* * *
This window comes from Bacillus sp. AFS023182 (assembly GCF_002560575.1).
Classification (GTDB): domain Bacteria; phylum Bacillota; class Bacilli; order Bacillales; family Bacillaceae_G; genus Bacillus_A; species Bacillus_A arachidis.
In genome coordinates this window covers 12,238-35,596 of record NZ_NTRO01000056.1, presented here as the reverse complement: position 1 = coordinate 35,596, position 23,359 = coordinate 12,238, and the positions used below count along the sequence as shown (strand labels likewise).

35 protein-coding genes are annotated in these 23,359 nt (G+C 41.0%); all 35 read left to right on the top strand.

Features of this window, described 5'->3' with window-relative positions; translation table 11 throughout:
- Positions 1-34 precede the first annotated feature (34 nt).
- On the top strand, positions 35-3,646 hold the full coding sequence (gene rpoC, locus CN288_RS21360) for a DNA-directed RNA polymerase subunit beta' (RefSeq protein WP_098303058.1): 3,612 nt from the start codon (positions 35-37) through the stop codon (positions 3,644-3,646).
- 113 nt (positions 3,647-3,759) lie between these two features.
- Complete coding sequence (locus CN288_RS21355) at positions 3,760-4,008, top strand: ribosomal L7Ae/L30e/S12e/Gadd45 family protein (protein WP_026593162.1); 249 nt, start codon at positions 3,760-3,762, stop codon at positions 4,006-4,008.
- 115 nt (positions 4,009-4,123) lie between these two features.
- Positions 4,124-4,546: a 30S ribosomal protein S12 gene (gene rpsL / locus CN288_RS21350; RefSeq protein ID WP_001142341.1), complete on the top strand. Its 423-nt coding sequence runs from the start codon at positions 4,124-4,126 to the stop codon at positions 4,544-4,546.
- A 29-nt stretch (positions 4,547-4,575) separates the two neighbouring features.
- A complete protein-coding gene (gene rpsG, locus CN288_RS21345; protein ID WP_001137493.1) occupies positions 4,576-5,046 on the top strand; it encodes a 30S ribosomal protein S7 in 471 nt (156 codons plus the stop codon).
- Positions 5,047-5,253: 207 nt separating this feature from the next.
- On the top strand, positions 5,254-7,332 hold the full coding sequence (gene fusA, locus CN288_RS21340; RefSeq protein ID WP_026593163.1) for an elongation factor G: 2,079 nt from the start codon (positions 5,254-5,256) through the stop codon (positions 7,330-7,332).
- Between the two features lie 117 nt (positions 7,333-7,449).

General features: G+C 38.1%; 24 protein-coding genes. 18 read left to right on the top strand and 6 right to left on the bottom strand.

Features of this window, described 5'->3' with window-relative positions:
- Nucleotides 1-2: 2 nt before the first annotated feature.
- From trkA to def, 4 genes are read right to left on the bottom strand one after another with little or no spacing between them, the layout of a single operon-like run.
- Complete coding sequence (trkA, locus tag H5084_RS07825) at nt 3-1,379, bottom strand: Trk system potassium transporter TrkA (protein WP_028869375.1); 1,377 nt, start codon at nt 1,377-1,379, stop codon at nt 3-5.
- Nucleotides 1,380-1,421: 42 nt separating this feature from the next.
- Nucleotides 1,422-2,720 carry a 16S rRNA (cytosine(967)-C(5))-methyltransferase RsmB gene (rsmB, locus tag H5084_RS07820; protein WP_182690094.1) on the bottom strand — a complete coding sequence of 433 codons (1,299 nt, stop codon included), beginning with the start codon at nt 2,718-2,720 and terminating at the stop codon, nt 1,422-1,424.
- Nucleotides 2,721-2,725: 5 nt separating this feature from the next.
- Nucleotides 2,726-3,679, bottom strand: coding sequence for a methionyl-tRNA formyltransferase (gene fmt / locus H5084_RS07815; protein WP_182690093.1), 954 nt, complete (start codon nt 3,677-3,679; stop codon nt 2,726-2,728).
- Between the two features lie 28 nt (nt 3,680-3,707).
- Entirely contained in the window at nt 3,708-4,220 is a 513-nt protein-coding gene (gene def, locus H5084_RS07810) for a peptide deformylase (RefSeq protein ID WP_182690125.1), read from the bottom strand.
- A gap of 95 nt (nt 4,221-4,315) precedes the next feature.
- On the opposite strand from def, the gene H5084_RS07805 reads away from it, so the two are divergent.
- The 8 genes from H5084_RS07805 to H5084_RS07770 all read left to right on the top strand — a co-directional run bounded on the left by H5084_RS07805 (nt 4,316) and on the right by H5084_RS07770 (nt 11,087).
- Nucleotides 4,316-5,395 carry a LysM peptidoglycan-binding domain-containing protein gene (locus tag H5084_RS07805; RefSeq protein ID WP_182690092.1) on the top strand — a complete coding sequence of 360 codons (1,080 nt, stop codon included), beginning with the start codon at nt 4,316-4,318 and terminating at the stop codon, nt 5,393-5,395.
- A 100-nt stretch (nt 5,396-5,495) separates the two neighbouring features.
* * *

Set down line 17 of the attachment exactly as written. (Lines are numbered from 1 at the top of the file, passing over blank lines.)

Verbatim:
General features: G+C 38.1%; 24 protein-coding genes. 18 read left to right on the top strand and 6 right to left on the bottom strand.